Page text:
Egypt: Deaf football team receives little media attention
In Egypt, a national football team has been suffering from a problem that is not normally associated with the most popular sport in the world.
Despite playing in the final of the World Cup, the deaf football team have received very little media attention.
Claire Read reports from Cairo.
(Script for this video:
This may look like an ordinary training session. But there are no shouts of encouragement and no referee's whistle. This is Egypt's deaf football squad.
[Clip: Fouad Abd al-Hamid, Team coach] - There's hardly any difference between deaf football and ordinary football. The same international rules. The only difference is the referee uses a flag instead of a whistle.
Despite the similarities, the squad does not enjoy as high a profile in the media as the national team. But it has achieved something that no other Egyptian team ever has - they came second in the 2012 World Deaf Football Championships. They were congratulated by prominent figures in politics and sport at a special meal during Ramadan, but, they believe more needs to be done.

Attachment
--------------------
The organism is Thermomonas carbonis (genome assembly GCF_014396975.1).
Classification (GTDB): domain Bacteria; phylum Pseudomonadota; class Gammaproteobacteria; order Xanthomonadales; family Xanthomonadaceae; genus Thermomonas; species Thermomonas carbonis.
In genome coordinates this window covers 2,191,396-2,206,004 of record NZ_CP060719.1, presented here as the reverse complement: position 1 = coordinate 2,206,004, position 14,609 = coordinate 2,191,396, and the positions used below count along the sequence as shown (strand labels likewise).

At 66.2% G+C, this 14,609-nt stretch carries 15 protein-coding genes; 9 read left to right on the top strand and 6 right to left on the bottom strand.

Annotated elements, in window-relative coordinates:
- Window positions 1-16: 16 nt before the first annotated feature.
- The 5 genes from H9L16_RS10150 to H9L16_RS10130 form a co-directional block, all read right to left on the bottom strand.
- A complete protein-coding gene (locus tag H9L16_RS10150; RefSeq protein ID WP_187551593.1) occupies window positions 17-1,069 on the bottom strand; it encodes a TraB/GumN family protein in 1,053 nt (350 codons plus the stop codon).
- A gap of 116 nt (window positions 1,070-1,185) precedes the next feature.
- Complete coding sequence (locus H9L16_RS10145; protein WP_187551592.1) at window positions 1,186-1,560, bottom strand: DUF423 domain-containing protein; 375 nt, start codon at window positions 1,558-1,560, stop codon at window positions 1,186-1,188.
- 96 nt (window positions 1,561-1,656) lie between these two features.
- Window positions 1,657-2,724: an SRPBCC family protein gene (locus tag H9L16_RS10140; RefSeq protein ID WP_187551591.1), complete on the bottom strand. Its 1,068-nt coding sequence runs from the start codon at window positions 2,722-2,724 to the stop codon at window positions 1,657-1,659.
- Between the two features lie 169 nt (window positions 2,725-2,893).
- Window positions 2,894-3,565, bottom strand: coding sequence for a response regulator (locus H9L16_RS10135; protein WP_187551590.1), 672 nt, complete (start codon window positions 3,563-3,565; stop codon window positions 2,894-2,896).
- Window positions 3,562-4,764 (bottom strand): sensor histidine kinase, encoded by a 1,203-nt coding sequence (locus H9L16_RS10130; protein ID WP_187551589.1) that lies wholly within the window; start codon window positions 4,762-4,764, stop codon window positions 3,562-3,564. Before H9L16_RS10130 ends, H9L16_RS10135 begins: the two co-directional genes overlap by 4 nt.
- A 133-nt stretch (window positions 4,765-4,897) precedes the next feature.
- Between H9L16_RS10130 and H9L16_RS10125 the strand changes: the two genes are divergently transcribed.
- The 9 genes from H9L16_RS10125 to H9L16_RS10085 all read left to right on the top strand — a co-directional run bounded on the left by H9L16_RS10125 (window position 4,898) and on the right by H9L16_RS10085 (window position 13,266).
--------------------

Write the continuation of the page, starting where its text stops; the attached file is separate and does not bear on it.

[Clip: Khaled Biyoumi, Sports expert] This is a good start to correct mistakes and to explain to the media we need those champions. We need champions in individual and team sports.
The players often have to rely on their own resources to support the team.
[Clip: Muhammad Ahmed, player on Egypt's national deaf football team] I wasn't working before but now I have to work as a teacher in a deaf school.
The team hopes there world cup achievement will bring in more support.
[Clip: Muhammad Ahmed, player on Egypt's national deaf football team] We started getting help from the minister and the Paralympics committee in training camps. We hope now, after our success, we can ask for more help.
And the team hopes the upcoming Paralympic Games will help focus more attention on the efforts of all disabled athletes in Egypt.
Claire Read, BBC News, Cairo.)
10 Sep 2012
- From the section Africa